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Optimising Purely Functional GPU Programs (Thesis)

Trevor L. McDonell
School of Computer Science and Engineering, University of New South Wales
University of New South Wales, 2014

@phdthesis{mcdonell2014optimising,

   title={Optimising Purely Functional GPU Programs (Thesis)},

   author={McDonell, Trevor L.},

   year={2014}

}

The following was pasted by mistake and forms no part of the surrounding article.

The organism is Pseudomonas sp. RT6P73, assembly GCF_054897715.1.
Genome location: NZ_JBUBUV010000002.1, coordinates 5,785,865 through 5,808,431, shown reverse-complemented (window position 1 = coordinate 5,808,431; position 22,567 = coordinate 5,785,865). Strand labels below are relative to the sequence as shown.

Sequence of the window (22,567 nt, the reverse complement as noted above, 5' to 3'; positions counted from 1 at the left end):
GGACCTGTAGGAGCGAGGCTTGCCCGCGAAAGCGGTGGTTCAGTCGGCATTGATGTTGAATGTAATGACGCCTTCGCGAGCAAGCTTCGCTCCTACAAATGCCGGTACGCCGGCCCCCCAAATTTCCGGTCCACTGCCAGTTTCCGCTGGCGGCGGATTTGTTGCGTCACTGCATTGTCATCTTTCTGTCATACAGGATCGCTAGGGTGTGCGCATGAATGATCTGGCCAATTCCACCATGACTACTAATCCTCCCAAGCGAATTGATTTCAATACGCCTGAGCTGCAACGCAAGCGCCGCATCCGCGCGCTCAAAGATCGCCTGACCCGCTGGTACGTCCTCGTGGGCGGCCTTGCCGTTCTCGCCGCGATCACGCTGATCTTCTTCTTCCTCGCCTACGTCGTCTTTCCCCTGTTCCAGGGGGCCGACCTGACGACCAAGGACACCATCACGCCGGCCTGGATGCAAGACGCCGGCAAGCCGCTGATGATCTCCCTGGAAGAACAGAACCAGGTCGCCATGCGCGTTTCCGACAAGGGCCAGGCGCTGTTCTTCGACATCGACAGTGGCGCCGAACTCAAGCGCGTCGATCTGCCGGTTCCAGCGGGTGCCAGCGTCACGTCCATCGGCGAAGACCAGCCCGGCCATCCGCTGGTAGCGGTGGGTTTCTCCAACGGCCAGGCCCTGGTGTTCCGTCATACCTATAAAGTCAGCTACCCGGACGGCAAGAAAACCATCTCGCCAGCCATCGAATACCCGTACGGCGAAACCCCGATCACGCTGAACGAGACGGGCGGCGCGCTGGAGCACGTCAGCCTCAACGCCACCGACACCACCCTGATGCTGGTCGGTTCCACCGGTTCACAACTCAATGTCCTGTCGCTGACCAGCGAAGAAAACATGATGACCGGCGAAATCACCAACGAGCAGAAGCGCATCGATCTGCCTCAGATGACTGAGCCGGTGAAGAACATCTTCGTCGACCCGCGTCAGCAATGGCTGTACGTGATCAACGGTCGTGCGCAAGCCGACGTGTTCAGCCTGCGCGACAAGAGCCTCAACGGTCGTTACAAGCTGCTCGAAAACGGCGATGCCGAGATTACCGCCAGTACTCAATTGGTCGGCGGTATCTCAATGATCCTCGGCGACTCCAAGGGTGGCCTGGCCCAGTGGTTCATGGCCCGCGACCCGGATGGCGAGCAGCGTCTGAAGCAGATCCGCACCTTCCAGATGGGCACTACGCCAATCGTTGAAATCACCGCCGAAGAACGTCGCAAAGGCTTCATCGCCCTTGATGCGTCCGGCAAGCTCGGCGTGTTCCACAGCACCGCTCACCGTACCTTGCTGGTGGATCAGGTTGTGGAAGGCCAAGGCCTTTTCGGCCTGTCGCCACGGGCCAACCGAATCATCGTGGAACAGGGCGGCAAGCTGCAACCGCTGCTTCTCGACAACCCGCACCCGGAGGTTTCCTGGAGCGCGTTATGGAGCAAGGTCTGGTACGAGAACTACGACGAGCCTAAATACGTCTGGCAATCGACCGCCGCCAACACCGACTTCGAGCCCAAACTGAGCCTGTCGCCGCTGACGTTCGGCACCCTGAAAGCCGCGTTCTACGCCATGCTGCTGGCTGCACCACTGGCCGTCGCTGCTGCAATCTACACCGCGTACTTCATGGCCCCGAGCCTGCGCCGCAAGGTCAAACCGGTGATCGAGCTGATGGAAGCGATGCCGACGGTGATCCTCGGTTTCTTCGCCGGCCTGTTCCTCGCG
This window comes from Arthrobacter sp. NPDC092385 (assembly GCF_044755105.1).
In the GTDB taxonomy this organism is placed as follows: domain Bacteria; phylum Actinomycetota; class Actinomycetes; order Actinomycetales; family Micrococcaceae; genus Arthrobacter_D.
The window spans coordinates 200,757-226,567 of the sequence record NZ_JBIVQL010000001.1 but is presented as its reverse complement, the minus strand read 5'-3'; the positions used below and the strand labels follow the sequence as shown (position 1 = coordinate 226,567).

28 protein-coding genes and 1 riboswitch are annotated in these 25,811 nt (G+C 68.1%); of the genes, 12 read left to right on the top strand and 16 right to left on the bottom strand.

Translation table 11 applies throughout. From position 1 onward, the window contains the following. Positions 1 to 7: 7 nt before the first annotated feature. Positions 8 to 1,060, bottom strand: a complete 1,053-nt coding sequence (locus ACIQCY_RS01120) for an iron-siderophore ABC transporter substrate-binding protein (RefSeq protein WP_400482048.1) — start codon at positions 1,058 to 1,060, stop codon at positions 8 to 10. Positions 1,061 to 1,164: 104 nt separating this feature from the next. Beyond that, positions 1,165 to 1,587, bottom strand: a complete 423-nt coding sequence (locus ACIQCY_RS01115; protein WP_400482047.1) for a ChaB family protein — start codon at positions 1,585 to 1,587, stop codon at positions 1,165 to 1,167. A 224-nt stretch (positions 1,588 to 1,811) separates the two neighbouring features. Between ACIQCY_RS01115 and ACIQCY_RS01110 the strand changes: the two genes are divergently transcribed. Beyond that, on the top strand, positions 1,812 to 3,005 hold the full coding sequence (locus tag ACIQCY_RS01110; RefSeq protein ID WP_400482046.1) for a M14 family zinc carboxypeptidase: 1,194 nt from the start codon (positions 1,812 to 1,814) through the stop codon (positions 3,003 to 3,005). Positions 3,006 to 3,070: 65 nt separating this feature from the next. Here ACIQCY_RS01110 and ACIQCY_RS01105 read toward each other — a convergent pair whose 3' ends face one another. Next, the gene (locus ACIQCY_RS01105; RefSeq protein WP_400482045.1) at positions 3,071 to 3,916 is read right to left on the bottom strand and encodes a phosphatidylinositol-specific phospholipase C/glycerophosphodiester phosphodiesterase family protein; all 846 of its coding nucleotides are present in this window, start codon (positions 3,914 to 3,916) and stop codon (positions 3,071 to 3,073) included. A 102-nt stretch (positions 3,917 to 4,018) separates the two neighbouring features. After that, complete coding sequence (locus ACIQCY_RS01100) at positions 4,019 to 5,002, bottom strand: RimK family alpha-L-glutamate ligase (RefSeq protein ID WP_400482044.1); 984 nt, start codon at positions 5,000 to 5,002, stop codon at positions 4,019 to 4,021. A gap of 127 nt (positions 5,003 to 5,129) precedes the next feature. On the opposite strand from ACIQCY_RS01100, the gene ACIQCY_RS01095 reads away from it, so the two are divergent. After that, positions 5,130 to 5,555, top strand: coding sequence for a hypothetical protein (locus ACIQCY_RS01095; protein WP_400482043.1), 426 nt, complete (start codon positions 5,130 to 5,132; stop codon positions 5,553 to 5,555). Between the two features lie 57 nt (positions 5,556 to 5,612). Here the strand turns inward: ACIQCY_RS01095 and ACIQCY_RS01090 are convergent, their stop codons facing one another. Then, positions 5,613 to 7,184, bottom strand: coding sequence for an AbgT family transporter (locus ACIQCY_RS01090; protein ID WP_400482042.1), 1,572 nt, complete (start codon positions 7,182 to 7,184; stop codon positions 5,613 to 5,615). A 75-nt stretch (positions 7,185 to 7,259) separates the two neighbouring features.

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It is well acknowledged that the dominant mechanism for scaling processor performance has become to increase the number of cores on a chip, rather than improve the performance of a single core. However, harnessing these extra cores to improve single application performance remains an extremely challenging task. A recent trend has been to use commodity graphics processing units to explore new algorithms and programming languages that can address the challenges of parallelism and scalability for devices containing hundreds or thousands of cores. The research documented in this dissertation builds upon the Accelerate language, an embedded domain specific language of purely functional collective operations over dense, multidimensional arrays. Overall, this dissertation explains how to efficiently implement such a language, ranging from optimisations to the input program and the generation of efficient target code, to optimisations in the runtime system which executes the resulting programs. In particular, I add backend-agnostic optimisations to the embedded array language, primarily in the form of a novel approach to array fusion. These optimisations are completely type preserving, amounting to a partial proof of correctness of the optimisations, checked by the type checker at compilation time. In addition, I develop the CUDA backend to Accelerate, which targets parallel execution on multicore graphics processing units (GPUs). I implement a dynamic quasi quotation-based code generation system for algorithmic skeletons that are instantiated at runtime. In order to minimise the overheads of runtime compilation, generated codes are compiled in parallel and asynchronously with other operations. Here, compiled binaries are cached for later reuse, including across program invocations. As a significant overhead in GPU programs is the transfer of data to and from the device, a garbage collection-based memory management system was implemented which minimises data transfers. Finally, I implement an execution engine that optimises the loading, configuration, and concurrent execution of the compiled GPU kernels. My results show that with these additions, programs written in Accelerate can be competitive in performance to programs written in traditional lower-level languages, while enjoying a much higher level of abstraction. Through the work done in this thesis, Accelerate has become the dominant method for GPGPU programming in Haskell.
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